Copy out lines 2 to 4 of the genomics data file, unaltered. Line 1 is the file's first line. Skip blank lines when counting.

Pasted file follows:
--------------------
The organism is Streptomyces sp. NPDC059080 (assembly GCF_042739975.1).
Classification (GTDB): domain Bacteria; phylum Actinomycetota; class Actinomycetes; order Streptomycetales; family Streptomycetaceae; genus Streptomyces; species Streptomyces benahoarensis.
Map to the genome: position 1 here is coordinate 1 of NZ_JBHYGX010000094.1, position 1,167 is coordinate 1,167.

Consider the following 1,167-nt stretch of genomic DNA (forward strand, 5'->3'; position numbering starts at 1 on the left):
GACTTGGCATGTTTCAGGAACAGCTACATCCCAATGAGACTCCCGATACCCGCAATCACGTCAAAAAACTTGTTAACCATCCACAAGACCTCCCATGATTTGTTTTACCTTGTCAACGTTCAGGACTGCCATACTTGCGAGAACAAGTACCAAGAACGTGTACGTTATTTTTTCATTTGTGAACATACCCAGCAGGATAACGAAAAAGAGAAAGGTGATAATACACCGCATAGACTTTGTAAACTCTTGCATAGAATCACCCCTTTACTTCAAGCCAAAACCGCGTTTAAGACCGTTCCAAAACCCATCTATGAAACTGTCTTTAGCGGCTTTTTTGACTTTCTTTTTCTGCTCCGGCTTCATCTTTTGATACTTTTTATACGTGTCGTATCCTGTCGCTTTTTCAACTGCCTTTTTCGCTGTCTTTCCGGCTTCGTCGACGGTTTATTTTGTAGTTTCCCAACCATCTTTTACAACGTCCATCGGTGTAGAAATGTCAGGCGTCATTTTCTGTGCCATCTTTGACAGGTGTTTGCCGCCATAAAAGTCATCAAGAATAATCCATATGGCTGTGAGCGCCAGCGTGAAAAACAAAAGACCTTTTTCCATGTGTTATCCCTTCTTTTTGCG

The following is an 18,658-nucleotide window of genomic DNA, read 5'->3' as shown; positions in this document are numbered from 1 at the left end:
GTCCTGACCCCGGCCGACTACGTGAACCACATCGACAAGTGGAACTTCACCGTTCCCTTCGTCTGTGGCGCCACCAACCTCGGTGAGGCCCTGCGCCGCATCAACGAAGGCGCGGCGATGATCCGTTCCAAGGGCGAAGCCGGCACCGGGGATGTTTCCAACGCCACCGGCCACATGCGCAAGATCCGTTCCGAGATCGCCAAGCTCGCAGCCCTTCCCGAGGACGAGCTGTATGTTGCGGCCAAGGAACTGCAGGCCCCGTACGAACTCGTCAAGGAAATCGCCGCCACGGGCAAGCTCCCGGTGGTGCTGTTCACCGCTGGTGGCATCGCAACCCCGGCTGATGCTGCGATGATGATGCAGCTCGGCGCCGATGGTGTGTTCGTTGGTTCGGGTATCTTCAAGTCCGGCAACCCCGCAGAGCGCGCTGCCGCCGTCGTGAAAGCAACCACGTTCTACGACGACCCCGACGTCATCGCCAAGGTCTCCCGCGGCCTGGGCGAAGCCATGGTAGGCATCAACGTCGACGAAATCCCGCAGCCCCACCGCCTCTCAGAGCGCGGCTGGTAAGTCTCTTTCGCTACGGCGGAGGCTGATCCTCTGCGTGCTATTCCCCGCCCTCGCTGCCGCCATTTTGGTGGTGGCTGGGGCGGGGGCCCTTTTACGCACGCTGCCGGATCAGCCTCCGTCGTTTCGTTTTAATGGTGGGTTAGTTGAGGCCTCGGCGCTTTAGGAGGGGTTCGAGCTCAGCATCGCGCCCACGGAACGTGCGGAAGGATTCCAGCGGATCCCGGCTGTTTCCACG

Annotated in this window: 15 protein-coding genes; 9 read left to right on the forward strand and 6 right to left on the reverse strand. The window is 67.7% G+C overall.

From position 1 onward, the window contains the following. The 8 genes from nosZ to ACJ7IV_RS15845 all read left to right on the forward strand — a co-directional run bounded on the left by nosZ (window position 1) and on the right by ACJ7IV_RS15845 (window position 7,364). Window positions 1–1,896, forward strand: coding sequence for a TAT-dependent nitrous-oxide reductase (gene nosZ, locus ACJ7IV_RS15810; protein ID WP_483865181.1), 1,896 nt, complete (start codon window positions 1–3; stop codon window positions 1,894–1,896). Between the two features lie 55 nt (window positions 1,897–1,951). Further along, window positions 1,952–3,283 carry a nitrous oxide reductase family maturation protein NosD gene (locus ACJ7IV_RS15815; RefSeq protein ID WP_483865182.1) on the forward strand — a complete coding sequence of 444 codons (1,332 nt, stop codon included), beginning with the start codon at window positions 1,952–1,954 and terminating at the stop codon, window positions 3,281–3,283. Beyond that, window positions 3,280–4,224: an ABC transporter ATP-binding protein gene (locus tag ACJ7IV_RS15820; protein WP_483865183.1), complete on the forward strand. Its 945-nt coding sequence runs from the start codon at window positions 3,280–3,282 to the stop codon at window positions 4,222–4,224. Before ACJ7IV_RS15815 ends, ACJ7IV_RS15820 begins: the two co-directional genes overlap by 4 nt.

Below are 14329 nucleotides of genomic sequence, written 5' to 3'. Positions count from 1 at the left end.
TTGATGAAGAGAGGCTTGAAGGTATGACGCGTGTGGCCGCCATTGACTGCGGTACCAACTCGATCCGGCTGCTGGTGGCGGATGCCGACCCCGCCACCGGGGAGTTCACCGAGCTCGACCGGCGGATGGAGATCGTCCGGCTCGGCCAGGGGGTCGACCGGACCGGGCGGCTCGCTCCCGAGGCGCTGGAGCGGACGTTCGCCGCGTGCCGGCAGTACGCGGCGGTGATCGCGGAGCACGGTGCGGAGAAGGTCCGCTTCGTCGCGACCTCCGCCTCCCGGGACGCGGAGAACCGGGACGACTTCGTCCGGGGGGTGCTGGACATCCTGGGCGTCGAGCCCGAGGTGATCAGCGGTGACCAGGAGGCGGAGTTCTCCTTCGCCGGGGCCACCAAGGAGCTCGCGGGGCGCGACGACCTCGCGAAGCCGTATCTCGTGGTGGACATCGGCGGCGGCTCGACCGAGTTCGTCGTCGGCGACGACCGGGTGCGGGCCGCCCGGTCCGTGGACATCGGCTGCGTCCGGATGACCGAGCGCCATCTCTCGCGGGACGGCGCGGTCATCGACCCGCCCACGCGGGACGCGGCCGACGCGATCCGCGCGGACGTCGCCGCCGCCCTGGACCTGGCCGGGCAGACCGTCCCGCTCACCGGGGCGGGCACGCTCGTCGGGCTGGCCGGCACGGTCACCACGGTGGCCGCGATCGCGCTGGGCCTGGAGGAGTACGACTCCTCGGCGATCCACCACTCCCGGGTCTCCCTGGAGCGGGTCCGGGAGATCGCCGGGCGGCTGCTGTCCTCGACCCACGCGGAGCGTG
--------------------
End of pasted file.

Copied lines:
Classification (GTDB): domain Bacteria; phylum Actinomycetota; class Actinomycetes; order Streptomycetales; family Streptomycetaceae; genus Streptomyces; species Streptomyces benahoarensis.
Map to the genome: position 1 here is coordinate 1 of NZ_JBHYGX010000094.1, position 1,167 is coordinate 1,167.

Consider the following 1,167-nt stretch of genomic DNA (forward strand, 5'->3'; position numbering starts at 1 on the left):